Belly of the Beast.

Everyone knows that, aside from its intended purpose of honoring our fallen soldiers, Memorial Day is for grilling. As has been well-documented in these pages, though, I’m not one for advanced planning: I spent all of my barbecuing-related energy reserves on last weekend’s bash, so, as badly as I wanted to join the charcoal-wielding holiday revelers and go all out, I managed to restrict myself to a modest gathering of friends, a mini-Weber, beer, and hot dogs.

I did, however, prep for the week.

Once spring hits, there are certain fruits and vegetables that are highly anticipated and, once they make their appearance, ubiquitous for the length of the growing season. Asparagus. Ramps. Peas. Fiddlehead ferns. Rhubarb.

I’d picked up a bunch of the latter a few weeks ago and watched it slowly turn to mush in the bottom of my fridge while I tried to decide the best use for it. I eventually settled on my grandmother’s unbelievable rhubarb pie, but when the recipe proved impossible to locate, I was stymied. Finally, I came across a Jamie Oliver recipe that took this fruit—so often found in desserts and preserves—in a most-welcome savory direction. I tossed out the now-liquid rhubarb (I know, bad foodie!) and picked up another batch during my Saturday evening coop shift, threw some fresh herbs, a hunk of pork belly, and a bag of egg noodles into my cart, and spent Monday afternoon with the oven cranked up, braising away.

I finished the dish off last night, chopping herbs, reducing the marinade, boiling noodles, and searing chunks of meat to crispiness in a hot, hot wok. It was only after cleanup was complete that I realized I probably roasted the pork at a higher temperature than indicated—you wouldn’t have known it to taste the well-seasoned, sturdy shell yielding meltingly unctuous, fatty belly meat. Served on a bed of egg noodles, swathed in a slightly spicy, bracingly tart fruit-based sauce, and garnished with a healthy handful of basil, cilantro, and scallions, this was not a dainty meal, or one for those watching their weight, but it was utterly delicious.

I barely even missed the grill. Here at Itinerant Foodies, pork belly is always in season.

Jamie Oliver’s Favorite Hot and Sour Rhubarb and Crispy Pork with Noodles
From Jamie at Home

2.2 pounds pork belly, boned, rind removed, cut into 1- to 2-inch cubes
Sea salt and freshly ground black pepper
Peanut or vegetable oil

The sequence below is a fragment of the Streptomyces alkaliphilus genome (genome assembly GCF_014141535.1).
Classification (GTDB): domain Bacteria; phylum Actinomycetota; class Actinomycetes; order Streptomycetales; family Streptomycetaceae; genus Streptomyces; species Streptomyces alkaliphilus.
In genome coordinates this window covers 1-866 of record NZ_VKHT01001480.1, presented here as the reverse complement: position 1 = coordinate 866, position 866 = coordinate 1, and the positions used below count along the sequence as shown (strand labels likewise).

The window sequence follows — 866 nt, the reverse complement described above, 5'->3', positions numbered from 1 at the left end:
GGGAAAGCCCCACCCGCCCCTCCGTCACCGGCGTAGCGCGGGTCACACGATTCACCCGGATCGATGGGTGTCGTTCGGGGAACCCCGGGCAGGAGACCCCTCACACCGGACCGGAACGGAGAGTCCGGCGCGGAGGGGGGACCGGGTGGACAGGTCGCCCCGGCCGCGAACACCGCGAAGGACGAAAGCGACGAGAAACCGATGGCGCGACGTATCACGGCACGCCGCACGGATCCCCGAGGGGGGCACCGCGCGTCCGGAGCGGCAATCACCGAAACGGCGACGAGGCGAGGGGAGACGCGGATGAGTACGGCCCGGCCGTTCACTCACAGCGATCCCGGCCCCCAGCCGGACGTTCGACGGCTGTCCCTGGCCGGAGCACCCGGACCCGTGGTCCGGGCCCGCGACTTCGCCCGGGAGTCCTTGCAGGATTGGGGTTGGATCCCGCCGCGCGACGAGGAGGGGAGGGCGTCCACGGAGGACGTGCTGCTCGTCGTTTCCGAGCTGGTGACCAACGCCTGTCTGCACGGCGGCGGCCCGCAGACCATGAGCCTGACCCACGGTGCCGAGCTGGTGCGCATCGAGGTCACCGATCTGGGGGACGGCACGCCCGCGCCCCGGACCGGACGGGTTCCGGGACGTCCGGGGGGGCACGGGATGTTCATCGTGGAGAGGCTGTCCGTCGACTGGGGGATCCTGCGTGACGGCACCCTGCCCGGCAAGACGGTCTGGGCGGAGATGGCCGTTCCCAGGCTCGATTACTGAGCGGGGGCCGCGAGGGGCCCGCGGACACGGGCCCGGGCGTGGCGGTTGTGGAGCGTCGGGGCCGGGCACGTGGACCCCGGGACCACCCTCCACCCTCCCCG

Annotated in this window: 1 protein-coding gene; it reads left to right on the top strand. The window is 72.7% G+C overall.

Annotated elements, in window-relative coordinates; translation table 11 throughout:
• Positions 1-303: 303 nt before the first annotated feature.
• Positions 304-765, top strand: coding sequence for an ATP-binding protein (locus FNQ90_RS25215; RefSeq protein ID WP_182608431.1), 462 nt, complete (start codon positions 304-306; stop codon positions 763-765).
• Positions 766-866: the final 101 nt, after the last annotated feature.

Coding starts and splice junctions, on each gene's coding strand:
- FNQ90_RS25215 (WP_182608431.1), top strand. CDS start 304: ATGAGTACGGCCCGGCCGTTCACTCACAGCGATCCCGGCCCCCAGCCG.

14 ounces medium egg noodles
4 green onions, trimmed and finely sliced
1 fresh red chili, deseeded and finely sliced
2 bunches of interesting cresses (such as cilantro, shiso or basil cress)
a bunch of fresh cilantro
2 limes

For the marinade:

14 ounces rhubarb
4 tablespoons honey
4 tablespoons soy sauce
4 garlic cloves
2 fresh red chilies, halved and deseeded
1 heaped teaspoon five-spice powder
A thumb-sized piece of fresh ginger, peeled and chopped

1. Preheat the oven to 350° F. Place the pork pieces in a roasting pan and put to one side. Chuck all the marinade ingredients into a food processor and pulse until you have a smooth paste, then pour this all over the pork, adding a large wineglass of water. Mix it all up, then tightly cover the pan with aluminum foil and place in the preheated oven for about an hour and 30 minutes, or until the meat is tender, but not colored.

2. Pick the pieces of pork out of the pan and put to one side. The sauce left in the pan will be deliciously tasty and pretty much perfect. However, if you feel it needs to be thickened slightly, simmer on a gentle heat for a bit until reduced to the consistency of ketchup. Season nicely to taste, add a little extra soy sauce if need be, the remove from the heat and put to one side.

3. Put a pan of salted water on to boil. Get yourself a large pan or wok on the heat and pour in a good drizzle of peanut or vegetable oil. Add your pieces of pork to the wok and fry for a few minutes until crisp and golden. (You might need to do this in two batches.) At the same time, drop your noodles into the boiling water and cook for a few minutes, then drain most of the water away. Divide the noodles into four warmed bowls immediately, while they’re still moist.

4. What I love most about this dish is the contrast between the flavors going on in it, from the simple, plain noodles to the zinginess of the spicy rhubarb sauce and the beautifully crispy, yet melt-in-your-mouth pork. To finish, spoon over a good amount of the rhubarb sauce. Divide your crispy pork on top, and add a good sprinkling of spring onions, chilli, cresses and cilantro. Serve with half a lime — perfect.

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